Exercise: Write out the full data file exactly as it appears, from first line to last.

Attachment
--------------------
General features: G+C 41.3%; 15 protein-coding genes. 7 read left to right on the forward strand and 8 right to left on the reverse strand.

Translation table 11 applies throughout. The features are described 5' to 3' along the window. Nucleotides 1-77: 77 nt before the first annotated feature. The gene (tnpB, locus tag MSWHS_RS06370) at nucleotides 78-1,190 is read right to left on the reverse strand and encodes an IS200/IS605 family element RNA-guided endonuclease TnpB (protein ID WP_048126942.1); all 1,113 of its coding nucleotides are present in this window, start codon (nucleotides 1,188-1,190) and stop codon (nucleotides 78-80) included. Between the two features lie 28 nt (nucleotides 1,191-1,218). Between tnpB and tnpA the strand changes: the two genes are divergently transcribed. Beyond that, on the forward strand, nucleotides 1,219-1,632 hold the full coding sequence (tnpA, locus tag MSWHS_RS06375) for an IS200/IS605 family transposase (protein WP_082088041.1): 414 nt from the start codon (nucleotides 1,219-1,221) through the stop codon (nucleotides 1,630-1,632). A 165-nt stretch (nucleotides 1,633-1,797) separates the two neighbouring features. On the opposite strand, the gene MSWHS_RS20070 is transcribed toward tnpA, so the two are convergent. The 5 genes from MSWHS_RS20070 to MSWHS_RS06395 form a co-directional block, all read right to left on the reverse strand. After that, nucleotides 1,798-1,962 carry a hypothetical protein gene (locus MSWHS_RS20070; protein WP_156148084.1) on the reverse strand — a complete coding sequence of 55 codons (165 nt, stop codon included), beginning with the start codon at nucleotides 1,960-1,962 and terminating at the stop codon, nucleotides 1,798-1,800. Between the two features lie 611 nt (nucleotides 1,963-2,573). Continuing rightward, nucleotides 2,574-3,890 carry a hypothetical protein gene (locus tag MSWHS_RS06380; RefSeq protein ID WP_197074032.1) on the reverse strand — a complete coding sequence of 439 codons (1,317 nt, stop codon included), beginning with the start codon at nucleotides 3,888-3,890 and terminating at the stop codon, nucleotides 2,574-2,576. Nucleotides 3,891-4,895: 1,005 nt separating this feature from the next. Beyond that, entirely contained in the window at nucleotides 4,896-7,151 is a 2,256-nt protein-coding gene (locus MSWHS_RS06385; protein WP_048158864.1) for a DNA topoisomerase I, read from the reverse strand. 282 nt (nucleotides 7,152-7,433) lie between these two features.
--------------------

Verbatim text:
General features: G+C 41.3%; 15 protein-coding genes. 7 read left to right on the forward strand and 8 right to left on the reverse strand.

Translation table 11 applies throughout. The features are described 5' to 3' along the window. Nucleotides 1-77: 77 nt before the first annotated feature. The gene (tnpB, locus tag MSWHS_RS06370) at nucleotides 78-1,190 is read right to left on the reverse strand and encodes an IS200/IS605 family element RNA-guided endonuclease TnpB (protein ID WP_048126942.1); all 1,113 of its coding nucleotides are present in this window, start codon (nucleotides 1,188-1,190) and stop codon (nucleotides 78-80) included. Between the two features lie 28 nt (nucleotides 1,191-1,218). Between tnpB and tnpA the strand changes: the two genes are divergently transcribed. Beyond that, on the forward strand, nucleotides 1,219-1,632 hold the full coding sequence (tnpA, locus tag MSWHS_RS06375) for an IS200/IS605 family transposase (protein WP_082088041.1): 414 nt from the start codon (nucleotides 1,219-1,221) through the stop codon (nucleotides 1,630-1,632). A 165-nt stretch (nucleotides 1,633-1,797) separates the two neighbouring features. On the opposite strand, the gene MSWHS_RS20070 is transcribed toward tnpA, so the two are convergent. The 5 genes from MSWHS_RS20070 to MSWHS_RS06395 form a co-directional block, all read right to left on the reverse strand. After that, nucleotides 1,798-1,962 carry a hypothetical protein gene (locus MSWHS_RS20070; protein WP_156148084.1) on the reverse strand — a complete coding sequence of 55 codons (165 nt, stop codon included), beginning with the start codon at nucleotides 1,960-1,962 and terminating at the stop codon, nucleotides 1,798-1,800. Between the two features lie 611 nt (nucleotides 1,963-2,573). Continuing rightward, nucleotides 2,574-3,890 carry a hypothetical protein gene (locus tag MSWHS_RS06380; RefSeq protein ID WP_197074032.1) on the reverse strand — a complete coding sequence of 439 codons (1,317 nt, stop codon included), beginning with the start codon at nucleotides 3,888-3,890 and terminating at the stop codon, nucleotides 2,574-2,576. Nucleotides 3,891-4,895: 1,005 nt separating this feature from the next. Beyond that, entirely contained in the window at nucleotides 4,896-7,151 is a 2,256-nt protein-coding gene (locus MSWHS_RS06385; protein WP_048158864.1) for a DNA topoisomerase I, read from the reverse strand. 282 nt (nucleotides 7,152-7,433) lie between these two features.